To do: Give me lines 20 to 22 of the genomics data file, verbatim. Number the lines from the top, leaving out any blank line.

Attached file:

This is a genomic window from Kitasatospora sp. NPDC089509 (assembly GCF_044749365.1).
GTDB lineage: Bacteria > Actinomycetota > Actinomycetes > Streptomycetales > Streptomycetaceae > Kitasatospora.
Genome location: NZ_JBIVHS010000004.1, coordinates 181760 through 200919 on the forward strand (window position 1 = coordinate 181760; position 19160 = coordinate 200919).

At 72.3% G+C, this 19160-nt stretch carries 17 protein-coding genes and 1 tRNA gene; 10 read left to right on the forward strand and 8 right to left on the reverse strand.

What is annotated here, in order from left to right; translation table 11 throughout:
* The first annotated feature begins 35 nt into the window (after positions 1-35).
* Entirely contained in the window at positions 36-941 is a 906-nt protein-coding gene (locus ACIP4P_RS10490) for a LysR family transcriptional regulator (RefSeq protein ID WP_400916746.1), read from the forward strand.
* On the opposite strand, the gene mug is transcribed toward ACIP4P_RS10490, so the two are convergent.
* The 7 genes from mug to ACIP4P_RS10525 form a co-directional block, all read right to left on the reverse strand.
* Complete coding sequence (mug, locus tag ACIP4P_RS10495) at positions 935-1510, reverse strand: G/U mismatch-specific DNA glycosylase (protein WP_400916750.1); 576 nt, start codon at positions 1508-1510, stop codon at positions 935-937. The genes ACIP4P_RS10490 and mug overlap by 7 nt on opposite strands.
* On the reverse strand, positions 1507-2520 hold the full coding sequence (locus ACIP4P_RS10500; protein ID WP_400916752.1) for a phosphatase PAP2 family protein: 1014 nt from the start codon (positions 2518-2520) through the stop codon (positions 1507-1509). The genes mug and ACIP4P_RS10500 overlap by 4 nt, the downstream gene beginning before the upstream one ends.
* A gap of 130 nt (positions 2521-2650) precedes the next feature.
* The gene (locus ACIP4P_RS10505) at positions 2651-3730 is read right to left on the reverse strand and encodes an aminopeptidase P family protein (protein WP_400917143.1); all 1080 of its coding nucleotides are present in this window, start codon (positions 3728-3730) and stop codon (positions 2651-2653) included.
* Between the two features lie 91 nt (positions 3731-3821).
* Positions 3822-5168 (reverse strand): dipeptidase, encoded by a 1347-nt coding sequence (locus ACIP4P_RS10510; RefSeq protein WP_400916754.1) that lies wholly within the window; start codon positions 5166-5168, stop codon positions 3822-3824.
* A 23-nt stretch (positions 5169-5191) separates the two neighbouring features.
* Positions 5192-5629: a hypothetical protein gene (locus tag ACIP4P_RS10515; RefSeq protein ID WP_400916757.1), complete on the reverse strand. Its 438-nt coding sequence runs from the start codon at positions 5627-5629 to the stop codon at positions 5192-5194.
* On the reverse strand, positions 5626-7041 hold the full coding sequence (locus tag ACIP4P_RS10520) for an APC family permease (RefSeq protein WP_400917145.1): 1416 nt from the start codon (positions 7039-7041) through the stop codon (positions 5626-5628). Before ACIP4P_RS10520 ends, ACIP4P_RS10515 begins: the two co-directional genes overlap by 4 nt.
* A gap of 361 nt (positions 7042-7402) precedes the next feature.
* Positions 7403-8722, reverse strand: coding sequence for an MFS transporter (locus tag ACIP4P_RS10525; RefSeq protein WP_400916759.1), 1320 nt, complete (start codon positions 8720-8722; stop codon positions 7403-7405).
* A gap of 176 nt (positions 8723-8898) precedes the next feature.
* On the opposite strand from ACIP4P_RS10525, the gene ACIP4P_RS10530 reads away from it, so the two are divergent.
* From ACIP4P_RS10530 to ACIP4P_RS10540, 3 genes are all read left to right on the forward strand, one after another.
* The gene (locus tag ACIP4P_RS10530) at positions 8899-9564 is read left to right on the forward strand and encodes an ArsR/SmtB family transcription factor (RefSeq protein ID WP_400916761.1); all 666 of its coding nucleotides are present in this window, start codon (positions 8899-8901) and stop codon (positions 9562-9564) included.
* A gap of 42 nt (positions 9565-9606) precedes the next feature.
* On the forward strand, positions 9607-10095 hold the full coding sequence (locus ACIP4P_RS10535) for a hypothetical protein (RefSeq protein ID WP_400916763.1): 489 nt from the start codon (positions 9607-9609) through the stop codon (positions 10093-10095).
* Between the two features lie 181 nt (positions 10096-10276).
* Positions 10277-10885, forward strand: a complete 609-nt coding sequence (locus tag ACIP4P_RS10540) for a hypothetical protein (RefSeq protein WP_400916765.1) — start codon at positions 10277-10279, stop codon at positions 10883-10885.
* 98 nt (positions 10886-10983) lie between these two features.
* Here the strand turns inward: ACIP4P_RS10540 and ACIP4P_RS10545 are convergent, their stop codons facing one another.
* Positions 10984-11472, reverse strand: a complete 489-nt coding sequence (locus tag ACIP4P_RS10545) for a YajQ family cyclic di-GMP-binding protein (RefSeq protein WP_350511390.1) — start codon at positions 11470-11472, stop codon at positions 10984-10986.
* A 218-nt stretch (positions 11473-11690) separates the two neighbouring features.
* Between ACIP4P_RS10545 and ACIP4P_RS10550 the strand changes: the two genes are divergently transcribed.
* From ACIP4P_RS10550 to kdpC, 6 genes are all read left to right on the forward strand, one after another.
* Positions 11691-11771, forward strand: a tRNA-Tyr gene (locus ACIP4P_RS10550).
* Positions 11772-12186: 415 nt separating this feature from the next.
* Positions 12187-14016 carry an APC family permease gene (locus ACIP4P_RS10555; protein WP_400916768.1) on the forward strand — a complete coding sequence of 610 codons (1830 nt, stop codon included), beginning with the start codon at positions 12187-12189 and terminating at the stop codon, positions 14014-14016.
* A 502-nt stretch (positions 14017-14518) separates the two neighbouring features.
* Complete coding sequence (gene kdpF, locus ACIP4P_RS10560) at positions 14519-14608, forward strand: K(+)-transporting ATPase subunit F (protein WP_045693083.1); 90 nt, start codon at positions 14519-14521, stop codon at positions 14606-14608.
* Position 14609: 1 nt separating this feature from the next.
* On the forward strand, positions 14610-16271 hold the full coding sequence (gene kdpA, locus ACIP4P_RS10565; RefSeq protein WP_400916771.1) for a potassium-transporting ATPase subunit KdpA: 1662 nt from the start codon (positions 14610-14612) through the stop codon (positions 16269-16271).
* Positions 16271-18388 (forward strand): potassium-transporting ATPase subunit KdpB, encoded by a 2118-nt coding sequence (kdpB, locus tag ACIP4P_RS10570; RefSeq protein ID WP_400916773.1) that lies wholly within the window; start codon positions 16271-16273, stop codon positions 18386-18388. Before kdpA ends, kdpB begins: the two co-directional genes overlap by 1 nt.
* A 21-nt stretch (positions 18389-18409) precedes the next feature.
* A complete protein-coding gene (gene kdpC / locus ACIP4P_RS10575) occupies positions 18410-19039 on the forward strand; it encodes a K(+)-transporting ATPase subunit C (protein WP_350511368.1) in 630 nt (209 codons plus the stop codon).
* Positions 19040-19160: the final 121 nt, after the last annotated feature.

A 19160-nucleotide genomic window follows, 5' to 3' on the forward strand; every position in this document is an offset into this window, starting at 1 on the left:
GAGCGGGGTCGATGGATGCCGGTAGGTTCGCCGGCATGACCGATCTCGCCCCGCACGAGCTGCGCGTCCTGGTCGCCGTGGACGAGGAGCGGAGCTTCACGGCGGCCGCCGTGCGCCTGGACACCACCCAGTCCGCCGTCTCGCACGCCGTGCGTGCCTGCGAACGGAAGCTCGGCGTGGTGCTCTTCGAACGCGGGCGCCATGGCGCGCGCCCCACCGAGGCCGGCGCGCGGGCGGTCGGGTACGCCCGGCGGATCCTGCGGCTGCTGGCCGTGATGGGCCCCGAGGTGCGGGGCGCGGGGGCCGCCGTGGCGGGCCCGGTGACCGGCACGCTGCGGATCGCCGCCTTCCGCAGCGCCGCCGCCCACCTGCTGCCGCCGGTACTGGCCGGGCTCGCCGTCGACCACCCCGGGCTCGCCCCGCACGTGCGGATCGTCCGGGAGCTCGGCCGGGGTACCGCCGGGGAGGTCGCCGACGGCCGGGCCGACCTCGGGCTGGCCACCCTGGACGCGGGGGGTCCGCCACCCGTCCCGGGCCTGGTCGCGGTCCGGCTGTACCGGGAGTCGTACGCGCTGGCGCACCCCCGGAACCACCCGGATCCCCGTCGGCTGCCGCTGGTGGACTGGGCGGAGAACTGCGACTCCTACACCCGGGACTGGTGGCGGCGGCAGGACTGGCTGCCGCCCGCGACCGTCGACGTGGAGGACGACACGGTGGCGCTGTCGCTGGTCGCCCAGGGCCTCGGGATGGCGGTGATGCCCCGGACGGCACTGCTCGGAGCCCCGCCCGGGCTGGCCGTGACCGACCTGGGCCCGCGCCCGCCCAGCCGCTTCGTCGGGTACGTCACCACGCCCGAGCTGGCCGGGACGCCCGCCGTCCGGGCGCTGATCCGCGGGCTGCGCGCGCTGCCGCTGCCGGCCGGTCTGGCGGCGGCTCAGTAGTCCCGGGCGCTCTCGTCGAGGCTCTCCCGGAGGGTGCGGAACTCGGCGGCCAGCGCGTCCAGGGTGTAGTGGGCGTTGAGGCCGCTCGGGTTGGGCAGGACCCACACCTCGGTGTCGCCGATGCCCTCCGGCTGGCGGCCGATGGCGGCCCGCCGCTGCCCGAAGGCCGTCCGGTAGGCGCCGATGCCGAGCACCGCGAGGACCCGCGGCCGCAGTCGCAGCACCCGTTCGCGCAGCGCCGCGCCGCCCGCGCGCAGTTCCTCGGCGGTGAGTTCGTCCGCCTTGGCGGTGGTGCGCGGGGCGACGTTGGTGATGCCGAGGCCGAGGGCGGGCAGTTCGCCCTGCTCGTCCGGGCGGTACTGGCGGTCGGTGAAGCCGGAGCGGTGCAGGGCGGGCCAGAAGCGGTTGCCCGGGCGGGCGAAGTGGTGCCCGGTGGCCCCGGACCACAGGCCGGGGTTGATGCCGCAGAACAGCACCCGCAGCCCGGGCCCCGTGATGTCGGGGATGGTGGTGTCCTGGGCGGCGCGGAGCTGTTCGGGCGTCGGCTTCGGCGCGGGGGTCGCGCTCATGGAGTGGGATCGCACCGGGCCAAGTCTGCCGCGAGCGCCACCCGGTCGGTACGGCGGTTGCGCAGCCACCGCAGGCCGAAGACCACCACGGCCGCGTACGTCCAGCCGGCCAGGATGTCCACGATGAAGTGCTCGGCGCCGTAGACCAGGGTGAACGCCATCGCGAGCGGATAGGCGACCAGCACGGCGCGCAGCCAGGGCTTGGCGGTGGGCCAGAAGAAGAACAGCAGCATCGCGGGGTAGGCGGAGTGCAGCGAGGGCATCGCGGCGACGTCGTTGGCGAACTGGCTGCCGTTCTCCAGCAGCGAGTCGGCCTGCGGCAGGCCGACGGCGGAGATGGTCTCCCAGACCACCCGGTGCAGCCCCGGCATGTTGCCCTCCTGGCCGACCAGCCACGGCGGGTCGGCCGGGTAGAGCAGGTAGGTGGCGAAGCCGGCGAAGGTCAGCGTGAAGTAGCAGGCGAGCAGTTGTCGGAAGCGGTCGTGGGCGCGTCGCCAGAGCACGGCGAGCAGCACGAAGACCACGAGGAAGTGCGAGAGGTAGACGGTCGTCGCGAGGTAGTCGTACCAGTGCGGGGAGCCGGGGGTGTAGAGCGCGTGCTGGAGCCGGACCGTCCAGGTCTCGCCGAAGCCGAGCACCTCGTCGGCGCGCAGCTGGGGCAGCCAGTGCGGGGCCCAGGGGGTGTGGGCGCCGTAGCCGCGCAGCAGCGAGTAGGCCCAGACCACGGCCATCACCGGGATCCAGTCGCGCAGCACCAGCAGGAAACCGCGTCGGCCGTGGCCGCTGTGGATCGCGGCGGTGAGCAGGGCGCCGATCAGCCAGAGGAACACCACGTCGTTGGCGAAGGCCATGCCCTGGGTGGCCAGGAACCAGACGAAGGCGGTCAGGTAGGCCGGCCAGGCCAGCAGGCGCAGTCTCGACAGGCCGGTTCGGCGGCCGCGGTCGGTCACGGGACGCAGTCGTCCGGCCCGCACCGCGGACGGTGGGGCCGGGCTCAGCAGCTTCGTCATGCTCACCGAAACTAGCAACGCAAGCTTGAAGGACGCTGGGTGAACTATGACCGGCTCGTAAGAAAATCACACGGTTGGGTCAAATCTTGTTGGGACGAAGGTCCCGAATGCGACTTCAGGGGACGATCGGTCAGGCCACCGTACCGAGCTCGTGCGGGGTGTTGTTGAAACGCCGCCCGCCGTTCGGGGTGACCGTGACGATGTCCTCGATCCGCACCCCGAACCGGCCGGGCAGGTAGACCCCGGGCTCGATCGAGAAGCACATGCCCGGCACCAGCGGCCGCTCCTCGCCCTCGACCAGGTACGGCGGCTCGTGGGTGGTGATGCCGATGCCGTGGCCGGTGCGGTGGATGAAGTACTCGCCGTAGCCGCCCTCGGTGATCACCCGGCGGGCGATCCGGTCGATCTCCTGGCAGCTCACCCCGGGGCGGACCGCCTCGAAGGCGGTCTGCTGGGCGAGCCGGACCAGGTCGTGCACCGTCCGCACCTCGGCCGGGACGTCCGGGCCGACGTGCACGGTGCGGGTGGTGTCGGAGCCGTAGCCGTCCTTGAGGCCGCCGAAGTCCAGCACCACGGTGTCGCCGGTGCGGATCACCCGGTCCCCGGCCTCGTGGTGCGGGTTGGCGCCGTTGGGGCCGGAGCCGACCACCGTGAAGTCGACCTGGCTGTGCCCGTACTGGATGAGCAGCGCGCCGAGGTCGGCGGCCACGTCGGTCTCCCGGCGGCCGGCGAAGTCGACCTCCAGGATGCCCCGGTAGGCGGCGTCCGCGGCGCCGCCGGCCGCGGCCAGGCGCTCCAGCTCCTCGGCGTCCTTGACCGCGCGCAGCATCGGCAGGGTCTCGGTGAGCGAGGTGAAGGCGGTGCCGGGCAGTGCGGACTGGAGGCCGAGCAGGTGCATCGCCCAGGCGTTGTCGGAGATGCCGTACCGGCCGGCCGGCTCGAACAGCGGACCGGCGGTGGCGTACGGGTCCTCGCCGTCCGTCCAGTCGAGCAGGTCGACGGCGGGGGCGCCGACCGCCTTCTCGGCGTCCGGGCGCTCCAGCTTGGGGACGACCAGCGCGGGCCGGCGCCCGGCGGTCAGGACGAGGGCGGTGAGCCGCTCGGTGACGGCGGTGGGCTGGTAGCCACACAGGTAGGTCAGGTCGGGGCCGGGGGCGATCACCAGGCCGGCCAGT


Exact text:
* Positions 7403-8722, reverse strand: coding sequence for an MFS transporter (locus tag ACIP4P_RS10525; RefSeq protein WP_400916759.1), 1320 nt, complete (start codon positions 8720-8722; stop codon positions 7403-7405).
* A gap of 176 nt (positions 8723-8898) precedes the next feature.
* On the opposite strand from ACIP4P_RS10525, the gene ACIP4P_RS10530 reads away from it, so the two are divergent.